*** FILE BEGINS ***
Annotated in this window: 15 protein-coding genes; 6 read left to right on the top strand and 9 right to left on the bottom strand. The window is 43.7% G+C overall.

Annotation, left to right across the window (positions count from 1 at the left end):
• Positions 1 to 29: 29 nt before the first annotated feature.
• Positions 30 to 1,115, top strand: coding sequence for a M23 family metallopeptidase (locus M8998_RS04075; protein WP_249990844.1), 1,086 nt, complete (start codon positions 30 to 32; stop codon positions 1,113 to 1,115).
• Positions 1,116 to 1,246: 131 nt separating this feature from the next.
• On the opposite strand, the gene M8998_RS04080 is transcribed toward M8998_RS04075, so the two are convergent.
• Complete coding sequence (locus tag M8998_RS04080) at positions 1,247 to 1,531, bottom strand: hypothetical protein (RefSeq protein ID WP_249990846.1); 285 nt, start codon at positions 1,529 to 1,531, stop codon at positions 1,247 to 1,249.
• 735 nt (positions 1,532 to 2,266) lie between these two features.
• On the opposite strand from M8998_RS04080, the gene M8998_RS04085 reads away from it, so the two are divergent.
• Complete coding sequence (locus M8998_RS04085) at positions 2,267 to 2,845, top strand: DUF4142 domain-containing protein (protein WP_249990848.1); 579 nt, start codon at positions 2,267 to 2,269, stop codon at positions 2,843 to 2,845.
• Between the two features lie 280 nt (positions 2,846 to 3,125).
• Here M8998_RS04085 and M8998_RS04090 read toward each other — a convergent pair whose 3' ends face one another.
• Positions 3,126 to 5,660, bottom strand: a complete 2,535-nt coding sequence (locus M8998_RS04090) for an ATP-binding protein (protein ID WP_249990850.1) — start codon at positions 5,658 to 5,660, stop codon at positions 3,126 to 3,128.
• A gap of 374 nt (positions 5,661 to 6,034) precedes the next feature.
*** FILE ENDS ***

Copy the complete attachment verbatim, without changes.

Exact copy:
Annotated in this window: 15 protein-coding genes; 6 read left to right on the top strand and 9 right to left on the bottom strand. The window is 43.7% G+C overall.

Annotation, left to right across the window (positions count from 1 at the left end):
• Positions 1 to 29: 29 nt before the first annotated feature.
• Positions 30 to 1,115, top strand: coding sequence for a M23 family metallopeptidase (locus M8998_RS04075; protein WP_249990844.1), 1,086 nt, complete (start codon positions 30 to 32; stop codon positions 1,113 to 1,115).
• Positions 1,116 to 1,246: 131 nt separating this feature from the next.
• On the opposite strand, the gene M8998_RS04080 is transcribed toward M8998_RS04075, so the two are convergent.
• Complete coding sequence (locus tag M8998_RS04080) at positions 1,247 to 1,531, bottom strand: hypothetical protein (RefSeq protein ID WP_249990846.1); 285 nt, start codon at positions 1,529 to 1,531, stop codon at positions 1,247 to 1,249.
• 735 nt (positions 1,532 to 2,266) lie between these two features.
• On the opposite strand from M8998_RS04080, the gene M8998_RS04085 reads away from it, so the two are divergent.
• Complete coding sequence (locus M8998_RS04085) at positions 2,267 to 2,845, top strand: DUF4142 domain-containing protein (protein WP_249990848.1); 579 nt, start codon at positions 2,267 to 2,269, stop codon at positions 2,843 to 2,845.
• Between the two features lie 280 nt (positions 2,846 to 3,125).
• Here M8998_RS04085 and M8998_RS04090 read toward each other — a convergent pair whose 3' ends face one another.
• Positions 3,126 to 5,660, bottom strand: a complete 2,535-nt coding sequence (locus M8998_RS04090) for an ATP-binding protein (protein ID WP_249990850.1) — start codon at positions 5,658 to 5,660, stop codon at positions 3,126 to 3,128.
• A gap of 374 nt (positions 5,661 to 6,034) precedes the next feature.